The structure is easy to follow, is logical and after the first few rounds, and getting used to what the cards mean, it all picks up speed. The cards are easy to read, with nice thematic artwork. They are a pleasure to use in the game. The variety of choices is interesting and gives you a real feel that you are involved in building an ancient empire. The Pilgrimage cards are powerful and I think they may unbalance the game if the leading player pulls them. There is a variant for a shorter game which has you remove them and skip a couple of era columns which I think may be a good idea. Another variant rule has variable arrival of Pizarro and may end the game sooner and this I like as this isn’t a short game. I would say 2-3 hours without the variants unless you are familiar with the cards and also I would recommend that you agree with the other players to a time limit per turn so you can keep things moving. No a game to play with players who like to analyze every option which would personally drive me crazy!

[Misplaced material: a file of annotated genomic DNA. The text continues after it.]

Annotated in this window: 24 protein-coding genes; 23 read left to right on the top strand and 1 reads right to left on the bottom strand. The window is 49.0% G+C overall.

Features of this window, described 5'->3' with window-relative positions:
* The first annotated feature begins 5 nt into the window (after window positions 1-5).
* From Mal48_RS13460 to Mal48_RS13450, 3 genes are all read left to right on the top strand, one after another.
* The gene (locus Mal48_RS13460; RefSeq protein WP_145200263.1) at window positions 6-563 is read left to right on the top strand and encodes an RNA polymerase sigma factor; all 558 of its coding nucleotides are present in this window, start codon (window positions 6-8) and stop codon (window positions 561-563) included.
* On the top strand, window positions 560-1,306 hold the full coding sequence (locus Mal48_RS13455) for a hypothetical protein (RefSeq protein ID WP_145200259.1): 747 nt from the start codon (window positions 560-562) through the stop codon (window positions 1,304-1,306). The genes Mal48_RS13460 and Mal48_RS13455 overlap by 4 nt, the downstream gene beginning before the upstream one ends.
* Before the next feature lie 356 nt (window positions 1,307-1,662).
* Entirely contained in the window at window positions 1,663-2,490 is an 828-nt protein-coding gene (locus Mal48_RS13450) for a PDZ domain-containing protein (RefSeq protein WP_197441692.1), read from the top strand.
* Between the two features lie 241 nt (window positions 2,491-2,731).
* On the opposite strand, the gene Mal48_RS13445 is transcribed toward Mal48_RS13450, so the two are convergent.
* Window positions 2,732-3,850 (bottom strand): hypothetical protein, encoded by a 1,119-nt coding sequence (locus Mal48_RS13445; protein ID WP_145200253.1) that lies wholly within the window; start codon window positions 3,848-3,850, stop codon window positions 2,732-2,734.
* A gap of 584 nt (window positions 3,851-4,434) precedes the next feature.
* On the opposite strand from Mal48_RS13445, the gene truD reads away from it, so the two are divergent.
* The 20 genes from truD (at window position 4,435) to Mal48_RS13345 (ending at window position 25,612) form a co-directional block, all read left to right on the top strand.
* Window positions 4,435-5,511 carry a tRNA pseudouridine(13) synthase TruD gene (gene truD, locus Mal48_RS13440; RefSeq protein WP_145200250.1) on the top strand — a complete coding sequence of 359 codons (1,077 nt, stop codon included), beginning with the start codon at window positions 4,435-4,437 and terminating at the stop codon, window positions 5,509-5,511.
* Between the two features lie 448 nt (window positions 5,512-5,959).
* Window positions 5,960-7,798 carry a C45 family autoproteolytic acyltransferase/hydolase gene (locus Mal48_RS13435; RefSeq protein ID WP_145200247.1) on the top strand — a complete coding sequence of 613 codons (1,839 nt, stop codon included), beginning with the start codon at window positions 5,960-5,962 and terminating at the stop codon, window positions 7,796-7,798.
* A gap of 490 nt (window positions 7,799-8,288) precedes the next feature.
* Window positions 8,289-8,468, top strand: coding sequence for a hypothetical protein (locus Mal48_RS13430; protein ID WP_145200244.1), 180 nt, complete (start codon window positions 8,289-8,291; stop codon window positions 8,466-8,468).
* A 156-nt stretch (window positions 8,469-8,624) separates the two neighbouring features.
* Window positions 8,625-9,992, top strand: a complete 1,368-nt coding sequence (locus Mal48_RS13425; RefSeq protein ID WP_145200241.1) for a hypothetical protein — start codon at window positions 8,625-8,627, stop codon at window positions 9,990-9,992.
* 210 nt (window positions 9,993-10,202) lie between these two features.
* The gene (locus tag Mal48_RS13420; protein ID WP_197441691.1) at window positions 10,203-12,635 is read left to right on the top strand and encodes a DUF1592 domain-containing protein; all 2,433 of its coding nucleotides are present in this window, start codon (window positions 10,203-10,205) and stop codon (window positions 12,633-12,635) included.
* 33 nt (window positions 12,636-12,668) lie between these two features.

Did it work for me?
I really like Inca Empire. It is a nice, crisp design with elements I really enjoy such as route building and empire building. The game is actually quite simple which again I like. No intricate depth of mechanics. Just the right level to play and enjoy, and visually it all looks a treat as your empire grows. The cards take a bit of time to remember but the rules clearly explain what you need to know. I really like the player interaction of the card play and having to choose where you want the impact of the cards to be. The variant rules are a must for my style of play to allow a faster game and I will recommend these as otherwise it can all take a bit too long. All in all, a very good design with high quality presentation and components.
Boardgames in Blighty rating – 8 out of 10
No, not really. There are enough things to do which will challenge the patience of the kids for sure. Definitely too long to play unless your family are really into this kind of thing.